You know those adults who are obsessed with Disney? They go to the parks for every vacation, without a care to the haters who wonder why. But I think I get it — National Parks/public lands are just Disneyworld for outdoorsy people. Hear me out. 

Disney is a bubble. It’s an escape from reality, where everything is spotless, commercialized, immersive, and characters will never break. It’s all carefully curated to take you to another place. Where all you have to worry about is wait times and where you’re getting your next overpriced meal. Everyone is there for the same reason.

National Parks/Public Lands are really similar in some important ways -- everyone who is there wants to be there. They’ve all spent considerable time and effort to trek to some huge swath of land because they love nature. They are my people. No need to be scared. 

Even though I’m alone in a park, I want to share my experience. Be alone together. That's why one of the things I always make time for in a park visit (even if I've been there multiple times) is to visit the lodges and visitors centers -- to be alone together. To get the high that comes from being surrounded by likeminded people.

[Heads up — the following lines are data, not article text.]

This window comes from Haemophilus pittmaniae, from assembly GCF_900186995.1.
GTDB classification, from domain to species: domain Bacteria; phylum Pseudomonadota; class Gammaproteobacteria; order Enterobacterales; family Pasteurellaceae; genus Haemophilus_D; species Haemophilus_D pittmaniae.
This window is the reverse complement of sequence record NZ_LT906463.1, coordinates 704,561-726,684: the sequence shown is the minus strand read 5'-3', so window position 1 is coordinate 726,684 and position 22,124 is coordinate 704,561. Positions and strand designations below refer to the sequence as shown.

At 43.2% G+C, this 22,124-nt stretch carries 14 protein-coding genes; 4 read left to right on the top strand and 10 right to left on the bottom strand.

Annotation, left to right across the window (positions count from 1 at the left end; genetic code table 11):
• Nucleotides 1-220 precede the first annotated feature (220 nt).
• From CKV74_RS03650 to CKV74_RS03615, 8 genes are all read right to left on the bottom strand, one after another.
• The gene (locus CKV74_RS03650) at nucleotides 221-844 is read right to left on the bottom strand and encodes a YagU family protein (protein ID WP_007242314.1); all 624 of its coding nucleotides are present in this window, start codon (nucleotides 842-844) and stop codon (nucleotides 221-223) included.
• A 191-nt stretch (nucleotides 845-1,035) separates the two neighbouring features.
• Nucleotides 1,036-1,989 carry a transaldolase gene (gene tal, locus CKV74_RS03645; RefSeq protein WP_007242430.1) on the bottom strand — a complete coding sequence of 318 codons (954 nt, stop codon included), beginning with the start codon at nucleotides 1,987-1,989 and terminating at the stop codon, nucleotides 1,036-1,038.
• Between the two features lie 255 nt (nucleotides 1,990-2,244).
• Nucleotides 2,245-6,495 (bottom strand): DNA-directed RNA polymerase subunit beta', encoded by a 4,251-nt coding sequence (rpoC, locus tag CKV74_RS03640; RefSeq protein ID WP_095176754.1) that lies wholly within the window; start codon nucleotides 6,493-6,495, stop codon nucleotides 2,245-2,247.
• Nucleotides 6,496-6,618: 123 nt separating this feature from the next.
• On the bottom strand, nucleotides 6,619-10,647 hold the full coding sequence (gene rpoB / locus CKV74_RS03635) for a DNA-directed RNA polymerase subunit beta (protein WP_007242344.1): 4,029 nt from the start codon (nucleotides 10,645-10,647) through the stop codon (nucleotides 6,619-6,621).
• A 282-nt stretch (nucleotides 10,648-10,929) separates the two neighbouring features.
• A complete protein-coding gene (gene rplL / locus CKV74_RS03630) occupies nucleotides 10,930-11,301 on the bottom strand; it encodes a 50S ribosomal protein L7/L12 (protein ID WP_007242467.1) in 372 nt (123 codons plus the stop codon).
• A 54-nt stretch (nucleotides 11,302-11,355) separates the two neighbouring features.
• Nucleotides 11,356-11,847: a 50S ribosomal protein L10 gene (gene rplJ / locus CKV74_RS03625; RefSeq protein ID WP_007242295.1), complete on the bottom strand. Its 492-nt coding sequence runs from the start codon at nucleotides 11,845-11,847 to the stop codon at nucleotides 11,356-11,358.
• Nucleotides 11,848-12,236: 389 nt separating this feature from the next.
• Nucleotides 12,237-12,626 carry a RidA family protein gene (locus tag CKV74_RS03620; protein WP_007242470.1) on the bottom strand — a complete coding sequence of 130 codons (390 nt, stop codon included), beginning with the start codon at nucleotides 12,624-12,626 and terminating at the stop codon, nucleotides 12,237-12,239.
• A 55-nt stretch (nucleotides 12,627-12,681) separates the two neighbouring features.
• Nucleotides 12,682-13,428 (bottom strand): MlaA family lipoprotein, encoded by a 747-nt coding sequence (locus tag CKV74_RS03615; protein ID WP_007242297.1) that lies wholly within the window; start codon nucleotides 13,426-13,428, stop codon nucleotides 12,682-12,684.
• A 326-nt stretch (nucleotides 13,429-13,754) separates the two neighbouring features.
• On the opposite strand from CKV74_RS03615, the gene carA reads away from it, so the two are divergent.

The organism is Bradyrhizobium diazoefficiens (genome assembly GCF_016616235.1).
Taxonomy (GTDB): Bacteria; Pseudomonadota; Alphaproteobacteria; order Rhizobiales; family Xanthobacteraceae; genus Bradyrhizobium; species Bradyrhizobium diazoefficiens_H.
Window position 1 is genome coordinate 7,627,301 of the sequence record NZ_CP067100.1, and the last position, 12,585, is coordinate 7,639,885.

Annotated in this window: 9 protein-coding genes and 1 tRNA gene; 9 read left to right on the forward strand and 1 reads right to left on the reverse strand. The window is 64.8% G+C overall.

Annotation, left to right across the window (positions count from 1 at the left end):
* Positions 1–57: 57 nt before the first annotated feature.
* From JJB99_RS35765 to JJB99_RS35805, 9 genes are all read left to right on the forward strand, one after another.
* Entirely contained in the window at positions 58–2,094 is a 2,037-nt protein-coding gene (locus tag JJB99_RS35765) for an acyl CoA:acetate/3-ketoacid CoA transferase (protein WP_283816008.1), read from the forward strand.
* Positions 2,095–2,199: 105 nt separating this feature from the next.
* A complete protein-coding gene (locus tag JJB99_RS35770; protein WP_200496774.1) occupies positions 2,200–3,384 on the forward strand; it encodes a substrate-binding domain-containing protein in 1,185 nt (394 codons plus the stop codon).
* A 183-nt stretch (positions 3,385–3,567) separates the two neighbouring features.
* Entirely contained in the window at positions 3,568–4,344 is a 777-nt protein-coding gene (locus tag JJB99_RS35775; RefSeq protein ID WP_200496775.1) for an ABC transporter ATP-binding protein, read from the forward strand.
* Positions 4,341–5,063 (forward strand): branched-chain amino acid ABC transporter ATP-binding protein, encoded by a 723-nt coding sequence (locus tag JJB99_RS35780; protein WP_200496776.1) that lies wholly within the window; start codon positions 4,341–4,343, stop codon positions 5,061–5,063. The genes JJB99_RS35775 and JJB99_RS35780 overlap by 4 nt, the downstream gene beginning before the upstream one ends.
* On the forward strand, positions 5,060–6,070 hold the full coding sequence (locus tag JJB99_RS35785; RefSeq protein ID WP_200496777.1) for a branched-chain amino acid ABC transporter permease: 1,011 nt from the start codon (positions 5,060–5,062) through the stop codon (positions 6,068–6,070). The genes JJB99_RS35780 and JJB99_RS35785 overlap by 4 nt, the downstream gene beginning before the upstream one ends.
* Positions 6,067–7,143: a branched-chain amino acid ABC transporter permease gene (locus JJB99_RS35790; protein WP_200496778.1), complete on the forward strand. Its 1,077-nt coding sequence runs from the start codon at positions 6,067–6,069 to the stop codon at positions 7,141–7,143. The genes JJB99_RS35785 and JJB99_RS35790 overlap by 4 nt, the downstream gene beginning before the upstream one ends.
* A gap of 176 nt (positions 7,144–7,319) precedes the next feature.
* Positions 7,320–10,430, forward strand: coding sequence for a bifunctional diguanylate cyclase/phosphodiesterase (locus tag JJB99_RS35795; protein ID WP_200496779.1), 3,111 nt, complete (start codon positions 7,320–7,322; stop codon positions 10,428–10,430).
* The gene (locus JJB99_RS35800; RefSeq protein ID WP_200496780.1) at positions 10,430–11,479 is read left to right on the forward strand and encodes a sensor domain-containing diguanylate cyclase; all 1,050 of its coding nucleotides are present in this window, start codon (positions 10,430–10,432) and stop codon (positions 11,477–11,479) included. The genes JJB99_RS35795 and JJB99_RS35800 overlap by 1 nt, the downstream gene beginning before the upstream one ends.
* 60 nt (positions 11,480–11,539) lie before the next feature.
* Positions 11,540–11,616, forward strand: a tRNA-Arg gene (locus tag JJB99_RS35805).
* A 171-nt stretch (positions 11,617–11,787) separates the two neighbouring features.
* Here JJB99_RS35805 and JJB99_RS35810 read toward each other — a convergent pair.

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I was talking to a friend the other day about my persona of solo female adventurer yada yada. He pointed out that visiting National Parks solo isn’t actually that adventurous — and he’s right! 

That’s kinda the point — it’s Disneyworld. It's an escape. I don't have to worry about being followed downtown and forced to literally run away in broad daylight trying to look at some street art (looking at you Rapid City, SD) or being terrified and pushed out of a roadside hot spring by an aggressive guy. And that's important to me.